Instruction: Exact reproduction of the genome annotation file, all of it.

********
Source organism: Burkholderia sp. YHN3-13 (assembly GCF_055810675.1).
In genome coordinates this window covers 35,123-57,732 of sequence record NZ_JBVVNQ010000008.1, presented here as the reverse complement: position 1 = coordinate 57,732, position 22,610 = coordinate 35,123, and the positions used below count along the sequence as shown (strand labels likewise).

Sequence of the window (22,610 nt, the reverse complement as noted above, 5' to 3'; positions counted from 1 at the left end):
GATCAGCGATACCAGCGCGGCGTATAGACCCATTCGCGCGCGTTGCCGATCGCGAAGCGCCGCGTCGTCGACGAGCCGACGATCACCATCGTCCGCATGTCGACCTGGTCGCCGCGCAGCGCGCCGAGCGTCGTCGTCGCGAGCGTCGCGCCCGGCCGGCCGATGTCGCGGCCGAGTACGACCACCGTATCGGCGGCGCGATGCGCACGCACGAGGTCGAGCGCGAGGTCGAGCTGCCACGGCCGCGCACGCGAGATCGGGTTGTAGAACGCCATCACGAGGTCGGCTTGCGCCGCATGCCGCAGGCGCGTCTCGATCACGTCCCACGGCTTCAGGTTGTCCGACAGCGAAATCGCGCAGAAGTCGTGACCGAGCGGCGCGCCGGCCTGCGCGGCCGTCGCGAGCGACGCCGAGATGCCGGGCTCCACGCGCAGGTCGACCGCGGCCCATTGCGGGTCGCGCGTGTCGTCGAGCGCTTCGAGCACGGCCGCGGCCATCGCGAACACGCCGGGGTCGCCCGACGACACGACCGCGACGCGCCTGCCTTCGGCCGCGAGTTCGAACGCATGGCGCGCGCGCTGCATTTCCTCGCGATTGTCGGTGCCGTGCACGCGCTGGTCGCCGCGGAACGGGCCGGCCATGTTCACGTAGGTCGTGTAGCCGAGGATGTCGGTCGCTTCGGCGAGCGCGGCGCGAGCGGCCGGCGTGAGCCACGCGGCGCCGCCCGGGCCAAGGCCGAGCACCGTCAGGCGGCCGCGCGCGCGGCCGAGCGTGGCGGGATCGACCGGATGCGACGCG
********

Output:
Source organism: Burkholderia sp. YHN3-13 (assembly GCF_055810675.1).
In genome coordinates this window covers 35,123-57,732 of sequence record NZ_JBVVNQ010000008.1, presented here as the reverse complement: position 1 = coordinate 57,732, position 22,610 = coordinate 35,123, and the positions used below count along the sequence as shown (strand labels likewise).

Sequence of the window (22,610 nt, the reverse complement as noted above, 5' to 3'; positions counted from 1 at the left end):
GATCAGCGATACCAGCGCGGCGTATAGACCCATTCGCGCGCGTTGCCGATCGCGAAGCGCCGCGTCGTCGACGAGCCGACGATCACCATCGTCCGCATGTCGACCTGGTCGCCGCGCAGCGCGCCGAGCGTCGTCGTCGCGAGCGTCGCGCCCGGCCGGCCGATGTCGCGGCCGAGTACGACCACCGTATCGGCGGCGCGATGCGCACGCACGAGGTCGAGCGCGAGGTCGAGCTGCCACGGCCGCGCACGCGAGATCGGGTTGTAGAACGCCATCACGAGGTCGGCTTGCGCCGCATGCCGCAGGCGCGTCTCGATCACGTCCCACGGCTTCAGGTTGTCCGACAGCGAAATCGCGCAGAAGTCGTGACCGAGCGGCGCGCCGGCCTGCGCGGCCGTCGCGAGCGACGCCGAGATGCCGGGCTCCACGCGCAGGTCGACCGCGGCCCATTGCGGGTCGCGCGTGTCGTCGAGCGCTTCGAGCACGGCCGCGGCCATCGCGAACACGCCGGGGTCGCCCGACGACACGACCGCGACGCGCCTGCCTTCGGCCGCGAGTTCGAACGCATGGCGCGCGCGCTGCATTTCCTCGCGATTGTCGGTGCCGTGCACGCGCTGGTCGCCGCGGAACGGGCCGGCCATGTTCACGTAGGTCGTGTAGCCGAGGATGTCGGTCGCTTCGGCGAGCGCGGCGCGAGCGGCCGGCGTGAGCCACGCGGCGCCGCCCGGGCCAAGGCCGAGCACCGTCAGGCGGCCGCGCGCGCGGCCGAGCGTGGCGGGATCGACCGGATGCGACGCG